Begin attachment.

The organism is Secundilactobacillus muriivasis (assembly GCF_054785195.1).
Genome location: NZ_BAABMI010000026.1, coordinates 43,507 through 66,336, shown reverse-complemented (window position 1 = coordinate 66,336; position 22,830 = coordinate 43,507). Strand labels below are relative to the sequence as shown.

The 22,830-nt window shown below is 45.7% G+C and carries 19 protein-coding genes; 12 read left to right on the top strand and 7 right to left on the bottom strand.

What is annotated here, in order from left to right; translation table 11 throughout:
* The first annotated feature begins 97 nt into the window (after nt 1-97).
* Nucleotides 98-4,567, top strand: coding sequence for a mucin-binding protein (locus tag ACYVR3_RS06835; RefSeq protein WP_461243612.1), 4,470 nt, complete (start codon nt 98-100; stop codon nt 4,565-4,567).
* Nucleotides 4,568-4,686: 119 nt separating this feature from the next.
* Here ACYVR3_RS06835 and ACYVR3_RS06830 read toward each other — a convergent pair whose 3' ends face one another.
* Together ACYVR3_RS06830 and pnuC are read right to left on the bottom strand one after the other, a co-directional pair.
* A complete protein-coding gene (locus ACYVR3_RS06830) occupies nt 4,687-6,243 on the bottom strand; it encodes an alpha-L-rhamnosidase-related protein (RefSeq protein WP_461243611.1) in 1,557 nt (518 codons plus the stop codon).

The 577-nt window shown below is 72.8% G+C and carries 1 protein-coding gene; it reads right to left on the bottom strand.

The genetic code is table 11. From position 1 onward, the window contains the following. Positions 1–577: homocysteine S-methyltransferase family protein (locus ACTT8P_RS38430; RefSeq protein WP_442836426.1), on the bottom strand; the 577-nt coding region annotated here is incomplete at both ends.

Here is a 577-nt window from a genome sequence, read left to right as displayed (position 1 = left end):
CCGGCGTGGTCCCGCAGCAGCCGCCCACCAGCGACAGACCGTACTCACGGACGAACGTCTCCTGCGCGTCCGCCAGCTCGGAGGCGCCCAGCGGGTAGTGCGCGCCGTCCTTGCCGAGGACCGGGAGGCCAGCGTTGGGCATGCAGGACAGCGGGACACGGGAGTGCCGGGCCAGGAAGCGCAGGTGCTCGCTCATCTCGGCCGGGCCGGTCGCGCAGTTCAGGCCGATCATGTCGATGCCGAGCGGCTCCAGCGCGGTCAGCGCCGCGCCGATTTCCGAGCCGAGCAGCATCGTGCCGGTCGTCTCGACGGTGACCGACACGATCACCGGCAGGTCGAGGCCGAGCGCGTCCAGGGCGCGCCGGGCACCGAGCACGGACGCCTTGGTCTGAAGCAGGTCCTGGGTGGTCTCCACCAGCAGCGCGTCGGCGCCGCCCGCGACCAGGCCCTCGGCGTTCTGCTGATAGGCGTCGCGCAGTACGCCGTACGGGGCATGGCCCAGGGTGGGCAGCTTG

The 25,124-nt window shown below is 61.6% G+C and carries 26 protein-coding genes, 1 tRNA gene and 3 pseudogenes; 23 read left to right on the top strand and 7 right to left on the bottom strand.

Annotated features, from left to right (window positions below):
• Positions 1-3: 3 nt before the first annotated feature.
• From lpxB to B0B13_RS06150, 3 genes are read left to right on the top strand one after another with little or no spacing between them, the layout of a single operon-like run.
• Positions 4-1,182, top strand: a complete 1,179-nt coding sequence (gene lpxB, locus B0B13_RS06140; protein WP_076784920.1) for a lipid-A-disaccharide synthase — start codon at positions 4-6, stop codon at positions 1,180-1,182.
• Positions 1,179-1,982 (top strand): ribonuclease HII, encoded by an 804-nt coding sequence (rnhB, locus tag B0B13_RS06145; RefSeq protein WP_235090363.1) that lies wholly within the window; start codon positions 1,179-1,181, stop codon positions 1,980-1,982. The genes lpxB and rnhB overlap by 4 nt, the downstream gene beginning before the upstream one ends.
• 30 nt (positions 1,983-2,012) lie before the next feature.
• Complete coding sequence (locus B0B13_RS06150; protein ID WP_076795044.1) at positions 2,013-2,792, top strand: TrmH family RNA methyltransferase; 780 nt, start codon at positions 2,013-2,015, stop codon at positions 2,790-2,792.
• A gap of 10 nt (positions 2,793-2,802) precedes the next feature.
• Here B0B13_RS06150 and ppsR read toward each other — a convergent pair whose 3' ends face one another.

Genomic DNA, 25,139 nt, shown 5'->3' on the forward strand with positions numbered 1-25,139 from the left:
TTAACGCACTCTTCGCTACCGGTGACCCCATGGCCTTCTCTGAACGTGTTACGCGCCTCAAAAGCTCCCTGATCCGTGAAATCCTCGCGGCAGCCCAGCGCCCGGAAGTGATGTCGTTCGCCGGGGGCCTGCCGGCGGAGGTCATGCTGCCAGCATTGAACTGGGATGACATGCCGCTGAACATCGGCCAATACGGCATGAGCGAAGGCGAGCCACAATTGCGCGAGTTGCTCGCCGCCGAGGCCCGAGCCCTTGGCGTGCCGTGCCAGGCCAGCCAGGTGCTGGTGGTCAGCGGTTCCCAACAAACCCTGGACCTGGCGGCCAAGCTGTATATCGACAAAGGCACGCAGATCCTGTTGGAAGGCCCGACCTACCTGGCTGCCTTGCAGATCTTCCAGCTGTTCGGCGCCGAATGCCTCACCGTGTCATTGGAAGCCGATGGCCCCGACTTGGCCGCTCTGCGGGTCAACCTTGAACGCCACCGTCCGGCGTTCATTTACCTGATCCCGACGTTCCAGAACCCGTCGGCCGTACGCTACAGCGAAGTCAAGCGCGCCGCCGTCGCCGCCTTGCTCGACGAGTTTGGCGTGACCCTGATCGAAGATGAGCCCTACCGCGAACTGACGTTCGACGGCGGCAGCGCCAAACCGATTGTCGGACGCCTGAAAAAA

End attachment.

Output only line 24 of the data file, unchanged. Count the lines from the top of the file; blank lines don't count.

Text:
• Here B0B13_RS06150 and ppsR read toward each other — a convergent pair whose 3' ends face one another.